Behind the Mic : Jack Dennis
Very cliché but I’m truly one of the luckiest on earth. Radio and voiceover have been my life since…wait…what? Grrrr. Maybe you’ve heard my work. I’ve done a ton. Worked with some of the best people in the biz. Just when I think I’m the shit and know what I’m doing…a brilliant creative writer or producer pushes and/or directs me into doing something I had no idea I could do…and THAT is what keeps me goin’! Thanks to those who kick my ass, push, bend, and help me grow every day.
What radio VO work have you done in the past (stations/markets)?
I’ve spent most of my radio career on air in Toronto at 1050CHUM and few years at 98.1CHFI to start this ride that’s taken me to LA and NY as a full-time voice guy.
What are you up to presently (freelance/on-staff at a station)?
Currently a full-time voice guy with a handful of radio and TV stations, as well as The Army and a few casinos and resorts. Promos, commercials, narration, and trailers are a full-time hustle.
What do you love about your job?
What’s not to love?
How did you get started as a VO actor?
I didn’t want to work for a living.
What was your first gig? Any memorable ones since then?
I don’t remember. It was the 70s, man.
Who are your VO idols/mentors?
My mentors were Terry Steele and Don Morrow. VO idols include but not limited to:
John Facenda, Henry Stozier, Jeremy Irons, Charlie Van Dyke, Keith David, Mike Kirby, Fred Melamed, Jay Sanders, Will Lyman, Miguel Ferrer, Hal Douglas, Richard Malmos, and LaFontaine.
If you weren’t doing voiceover, what else do you think you’d be doing for a career?
Cooking. Working for Chef Jose Andres. I’m pretty good in a kitchen but would love to take it to his level.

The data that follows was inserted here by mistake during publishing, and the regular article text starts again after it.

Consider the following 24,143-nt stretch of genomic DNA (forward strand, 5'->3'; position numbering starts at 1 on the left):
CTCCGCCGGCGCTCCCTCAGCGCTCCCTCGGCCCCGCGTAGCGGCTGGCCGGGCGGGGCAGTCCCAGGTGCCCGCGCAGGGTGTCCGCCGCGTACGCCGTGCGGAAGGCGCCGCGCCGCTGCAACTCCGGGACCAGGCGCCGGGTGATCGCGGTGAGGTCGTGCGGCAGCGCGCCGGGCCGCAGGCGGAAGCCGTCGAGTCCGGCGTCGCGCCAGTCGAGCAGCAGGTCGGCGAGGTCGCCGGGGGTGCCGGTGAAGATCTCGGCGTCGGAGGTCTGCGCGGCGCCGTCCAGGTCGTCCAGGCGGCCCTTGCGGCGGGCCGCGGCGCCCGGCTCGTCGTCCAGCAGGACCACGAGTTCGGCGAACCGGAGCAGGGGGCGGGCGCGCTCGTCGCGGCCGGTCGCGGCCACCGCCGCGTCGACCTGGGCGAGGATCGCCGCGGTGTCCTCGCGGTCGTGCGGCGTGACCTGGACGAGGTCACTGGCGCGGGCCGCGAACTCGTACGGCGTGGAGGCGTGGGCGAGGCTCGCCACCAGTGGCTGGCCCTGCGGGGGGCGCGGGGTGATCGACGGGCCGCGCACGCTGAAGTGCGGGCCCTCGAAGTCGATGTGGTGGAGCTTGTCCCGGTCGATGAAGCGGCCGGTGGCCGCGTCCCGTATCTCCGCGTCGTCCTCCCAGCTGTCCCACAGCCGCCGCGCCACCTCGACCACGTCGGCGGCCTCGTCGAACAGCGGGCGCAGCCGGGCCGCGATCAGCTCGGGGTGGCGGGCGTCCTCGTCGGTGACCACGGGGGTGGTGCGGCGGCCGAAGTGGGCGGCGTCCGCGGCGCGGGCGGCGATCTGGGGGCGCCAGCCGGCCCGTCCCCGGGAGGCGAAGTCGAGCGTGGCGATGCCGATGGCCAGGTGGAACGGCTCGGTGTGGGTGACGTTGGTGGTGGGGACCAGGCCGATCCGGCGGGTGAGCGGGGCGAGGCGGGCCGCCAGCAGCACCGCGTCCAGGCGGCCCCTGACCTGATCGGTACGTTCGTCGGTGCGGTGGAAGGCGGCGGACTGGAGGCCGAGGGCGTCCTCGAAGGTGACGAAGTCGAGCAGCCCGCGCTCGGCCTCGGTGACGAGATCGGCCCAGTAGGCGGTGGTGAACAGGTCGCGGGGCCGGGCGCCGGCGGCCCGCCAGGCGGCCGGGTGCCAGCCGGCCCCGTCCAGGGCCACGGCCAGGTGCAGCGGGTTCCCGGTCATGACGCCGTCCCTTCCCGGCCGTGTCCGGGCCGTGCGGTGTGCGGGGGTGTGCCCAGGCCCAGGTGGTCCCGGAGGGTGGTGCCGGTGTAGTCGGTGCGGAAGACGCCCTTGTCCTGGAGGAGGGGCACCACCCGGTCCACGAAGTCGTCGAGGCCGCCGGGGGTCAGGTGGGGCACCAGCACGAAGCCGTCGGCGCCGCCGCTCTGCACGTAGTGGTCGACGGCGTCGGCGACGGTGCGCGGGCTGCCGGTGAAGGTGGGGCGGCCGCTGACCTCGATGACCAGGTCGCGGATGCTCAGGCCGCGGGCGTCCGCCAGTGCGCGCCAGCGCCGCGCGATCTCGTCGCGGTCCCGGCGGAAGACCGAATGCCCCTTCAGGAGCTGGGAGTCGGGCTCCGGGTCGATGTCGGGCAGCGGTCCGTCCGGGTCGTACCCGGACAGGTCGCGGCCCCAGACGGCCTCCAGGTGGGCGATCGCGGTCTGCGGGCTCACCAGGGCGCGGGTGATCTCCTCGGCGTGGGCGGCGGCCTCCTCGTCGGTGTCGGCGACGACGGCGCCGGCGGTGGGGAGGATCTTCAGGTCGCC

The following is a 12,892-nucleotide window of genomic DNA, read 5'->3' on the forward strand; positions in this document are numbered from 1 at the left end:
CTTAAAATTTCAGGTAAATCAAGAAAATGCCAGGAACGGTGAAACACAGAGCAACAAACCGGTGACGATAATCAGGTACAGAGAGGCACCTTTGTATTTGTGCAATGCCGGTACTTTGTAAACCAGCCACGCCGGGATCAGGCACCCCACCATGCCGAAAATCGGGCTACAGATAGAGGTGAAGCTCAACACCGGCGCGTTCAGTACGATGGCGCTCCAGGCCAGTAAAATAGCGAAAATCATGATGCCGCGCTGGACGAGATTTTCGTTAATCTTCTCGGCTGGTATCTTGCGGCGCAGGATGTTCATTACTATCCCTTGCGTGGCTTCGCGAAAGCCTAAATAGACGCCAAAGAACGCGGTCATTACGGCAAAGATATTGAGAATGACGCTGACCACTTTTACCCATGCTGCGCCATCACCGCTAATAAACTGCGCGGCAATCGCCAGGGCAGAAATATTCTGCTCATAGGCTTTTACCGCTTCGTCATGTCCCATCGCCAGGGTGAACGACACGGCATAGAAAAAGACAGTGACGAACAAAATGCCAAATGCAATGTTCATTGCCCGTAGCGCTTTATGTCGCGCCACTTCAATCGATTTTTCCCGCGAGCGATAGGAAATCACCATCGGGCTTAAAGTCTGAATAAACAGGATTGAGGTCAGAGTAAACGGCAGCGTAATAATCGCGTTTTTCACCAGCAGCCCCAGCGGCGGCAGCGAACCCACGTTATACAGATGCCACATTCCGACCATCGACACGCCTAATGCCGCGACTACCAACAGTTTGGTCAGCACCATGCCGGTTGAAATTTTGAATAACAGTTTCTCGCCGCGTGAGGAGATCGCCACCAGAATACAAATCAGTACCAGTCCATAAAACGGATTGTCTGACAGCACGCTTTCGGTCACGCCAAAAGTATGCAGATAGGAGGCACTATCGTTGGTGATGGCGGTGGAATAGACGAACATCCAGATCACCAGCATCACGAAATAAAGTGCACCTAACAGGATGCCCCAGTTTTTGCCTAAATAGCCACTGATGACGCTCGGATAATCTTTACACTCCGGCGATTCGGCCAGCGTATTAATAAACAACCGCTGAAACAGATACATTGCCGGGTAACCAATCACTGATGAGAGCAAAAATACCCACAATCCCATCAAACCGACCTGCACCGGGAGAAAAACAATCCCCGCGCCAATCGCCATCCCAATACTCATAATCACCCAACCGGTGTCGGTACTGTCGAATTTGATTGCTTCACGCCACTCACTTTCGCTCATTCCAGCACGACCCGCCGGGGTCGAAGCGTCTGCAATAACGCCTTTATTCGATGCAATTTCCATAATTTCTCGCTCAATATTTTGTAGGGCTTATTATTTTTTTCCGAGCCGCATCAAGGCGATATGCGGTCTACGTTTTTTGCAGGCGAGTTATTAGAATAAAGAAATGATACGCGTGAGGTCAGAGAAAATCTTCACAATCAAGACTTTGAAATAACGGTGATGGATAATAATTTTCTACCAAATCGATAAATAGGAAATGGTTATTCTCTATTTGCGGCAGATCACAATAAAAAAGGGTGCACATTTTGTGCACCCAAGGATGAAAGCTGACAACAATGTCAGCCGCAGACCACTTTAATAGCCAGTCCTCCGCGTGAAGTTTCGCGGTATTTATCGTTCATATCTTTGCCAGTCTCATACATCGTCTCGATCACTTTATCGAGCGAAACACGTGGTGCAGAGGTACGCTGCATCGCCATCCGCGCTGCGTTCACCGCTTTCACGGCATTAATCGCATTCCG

Jack’s VO kitchen! (Also known as a studio)
What did it feel like the first time you heard your voice on the radio/television?
Yuck. The same as it does now. Ew. I’m never happy with my work. I always feel it could be better…and I’m always trying a different approach.
How has new technology changed the way you work?
So much easier and better now compared to using records and splicing tape.
What gear do you use on the road? In your studio?
When I’m away…I’m away. If a job that pays comes up while I’m away I go to a studio or call a local Radio/TV Station and ask a producer if I could use their studio for a quick session. In return I’ll gladly read a promo/spot or 2 for them. In my experience I find radio/tv folks to be a ton of fun and really helpful. Win-Win all around. New contacts, new friends, and keeping my sound at a high standard.
At home I have broadcast-quality gear that can be found in most studios and stations around the world.
A lil somethin’ somethin’ for the gear heads out there 😉
Which production system do you use and why? Any favorite plugins?
Reaper when I’m mixing stuff myself but most of the time it’s Twisted Wave. Fast and easy to use. Favorite plugins are DeBreather and Iztope.
Have you ever had a voice coach? Would you recommend it?
When it comes to VO work, studio & gear, what are your most ingenious methods/discoveries for saving time and cash?
That’s easy. Go to your agent’s studio and get direction. The definition of “warm” in SoCal will be different than upstate New York. The only way to nail it is with the right direction.
What is the best voice processing trick or voiceover technique everyone should know?
Breath, read, repeat. Read a lot. Out loud.
Can you offer any helpful tips for newbies trying to make it in the voiceover industry?
Get an on-air job at a small market radio station for a year or two. It doesn’t pay well but you’re getting an experience and education you can’t buy. It forces you to use your voice in ways you never imagined. For several hours a day, every day. You learn about gear and mic technique. Improv and ad lib. Your inner clock is refined to the point where you can read a :30 in 29.5 seconds without looking at a timer. You get to do it all…and it puts you on the fast track to a successful career.
If you could go back in time and hang out in any decade which one would you go back to and why?
Post WW2. Fedoras and ties, bourbon and cigarettes, speak easy’s and snooker. Solid work ethics and integrity.
Favorite 2 pizza toppings?
Habanero peppers and Scotch bonnet peppers. Extra, please.
If you could invite one person to dinner, living or dead, who would it be?
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